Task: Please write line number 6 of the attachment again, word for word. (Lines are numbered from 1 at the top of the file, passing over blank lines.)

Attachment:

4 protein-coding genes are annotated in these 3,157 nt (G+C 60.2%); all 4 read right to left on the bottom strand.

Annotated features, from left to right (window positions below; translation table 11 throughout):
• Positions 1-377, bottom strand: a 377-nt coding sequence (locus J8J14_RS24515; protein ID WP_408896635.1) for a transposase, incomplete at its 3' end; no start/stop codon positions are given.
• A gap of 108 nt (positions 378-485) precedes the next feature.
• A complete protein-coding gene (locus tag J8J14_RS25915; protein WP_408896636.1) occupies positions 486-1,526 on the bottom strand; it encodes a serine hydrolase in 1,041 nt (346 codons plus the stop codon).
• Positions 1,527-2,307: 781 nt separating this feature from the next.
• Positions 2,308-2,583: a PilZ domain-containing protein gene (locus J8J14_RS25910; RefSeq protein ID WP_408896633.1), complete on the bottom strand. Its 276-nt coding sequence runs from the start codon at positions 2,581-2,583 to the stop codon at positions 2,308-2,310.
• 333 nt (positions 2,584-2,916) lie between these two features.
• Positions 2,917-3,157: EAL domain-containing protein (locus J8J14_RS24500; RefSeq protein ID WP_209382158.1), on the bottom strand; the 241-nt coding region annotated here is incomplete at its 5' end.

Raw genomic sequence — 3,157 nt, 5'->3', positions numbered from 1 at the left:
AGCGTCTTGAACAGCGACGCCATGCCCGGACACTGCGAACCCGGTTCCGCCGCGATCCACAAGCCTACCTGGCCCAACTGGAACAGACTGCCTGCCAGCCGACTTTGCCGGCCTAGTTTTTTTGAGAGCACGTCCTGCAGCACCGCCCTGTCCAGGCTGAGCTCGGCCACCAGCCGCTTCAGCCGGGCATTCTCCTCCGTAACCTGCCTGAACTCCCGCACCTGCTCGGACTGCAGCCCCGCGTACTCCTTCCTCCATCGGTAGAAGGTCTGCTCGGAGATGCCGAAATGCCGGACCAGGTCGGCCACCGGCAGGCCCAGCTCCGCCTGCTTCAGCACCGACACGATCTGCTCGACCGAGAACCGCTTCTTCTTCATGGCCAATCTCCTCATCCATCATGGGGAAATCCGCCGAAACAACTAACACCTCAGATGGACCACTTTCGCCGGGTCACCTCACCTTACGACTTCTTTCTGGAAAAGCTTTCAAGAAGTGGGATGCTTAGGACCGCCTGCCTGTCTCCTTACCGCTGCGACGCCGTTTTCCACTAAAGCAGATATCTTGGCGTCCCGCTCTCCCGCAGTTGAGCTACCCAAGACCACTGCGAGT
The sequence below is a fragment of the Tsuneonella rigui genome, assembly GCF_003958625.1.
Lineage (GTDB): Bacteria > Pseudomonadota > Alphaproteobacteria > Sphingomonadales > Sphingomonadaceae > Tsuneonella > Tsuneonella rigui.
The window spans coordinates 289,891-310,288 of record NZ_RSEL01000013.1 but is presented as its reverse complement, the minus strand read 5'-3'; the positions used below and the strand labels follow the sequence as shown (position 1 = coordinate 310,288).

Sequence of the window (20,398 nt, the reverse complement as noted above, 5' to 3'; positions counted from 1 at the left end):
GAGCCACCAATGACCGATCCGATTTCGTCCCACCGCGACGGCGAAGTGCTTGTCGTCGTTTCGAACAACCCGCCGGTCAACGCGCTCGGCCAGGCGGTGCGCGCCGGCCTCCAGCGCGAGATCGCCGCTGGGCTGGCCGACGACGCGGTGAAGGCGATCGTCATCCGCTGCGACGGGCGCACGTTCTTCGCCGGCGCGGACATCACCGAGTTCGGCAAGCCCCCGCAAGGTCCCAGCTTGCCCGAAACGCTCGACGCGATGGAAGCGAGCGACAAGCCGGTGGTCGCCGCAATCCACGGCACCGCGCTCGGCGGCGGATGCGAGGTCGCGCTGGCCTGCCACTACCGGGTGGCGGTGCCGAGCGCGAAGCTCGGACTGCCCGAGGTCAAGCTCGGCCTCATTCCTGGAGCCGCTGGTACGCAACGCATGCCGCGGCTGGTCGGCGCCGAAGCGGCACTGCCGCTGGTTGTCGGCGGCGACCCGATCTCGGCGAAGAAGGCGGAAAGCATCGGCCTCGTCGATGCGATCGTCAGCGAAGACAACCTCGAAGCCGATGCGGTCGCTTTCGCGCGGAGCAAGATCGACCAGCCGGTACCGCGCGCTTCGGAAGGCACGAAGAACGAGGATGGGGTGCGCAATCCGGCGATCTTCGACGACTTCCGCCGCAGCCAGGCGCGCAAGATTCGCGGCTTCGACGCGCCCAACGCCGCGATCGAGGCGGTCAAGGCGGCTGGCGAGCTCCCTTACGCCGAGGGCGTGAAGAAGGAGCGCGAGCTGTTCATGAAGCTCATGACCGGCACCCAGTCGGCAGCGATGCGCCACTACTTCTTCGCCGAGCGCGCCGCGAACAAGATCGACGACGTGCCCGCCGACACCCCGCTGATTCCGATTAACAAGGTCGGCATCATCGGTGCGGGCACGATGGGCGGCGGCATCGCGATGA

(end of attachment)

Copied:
• Positions 1,527-2,307: 781 nt separating this feature from the next.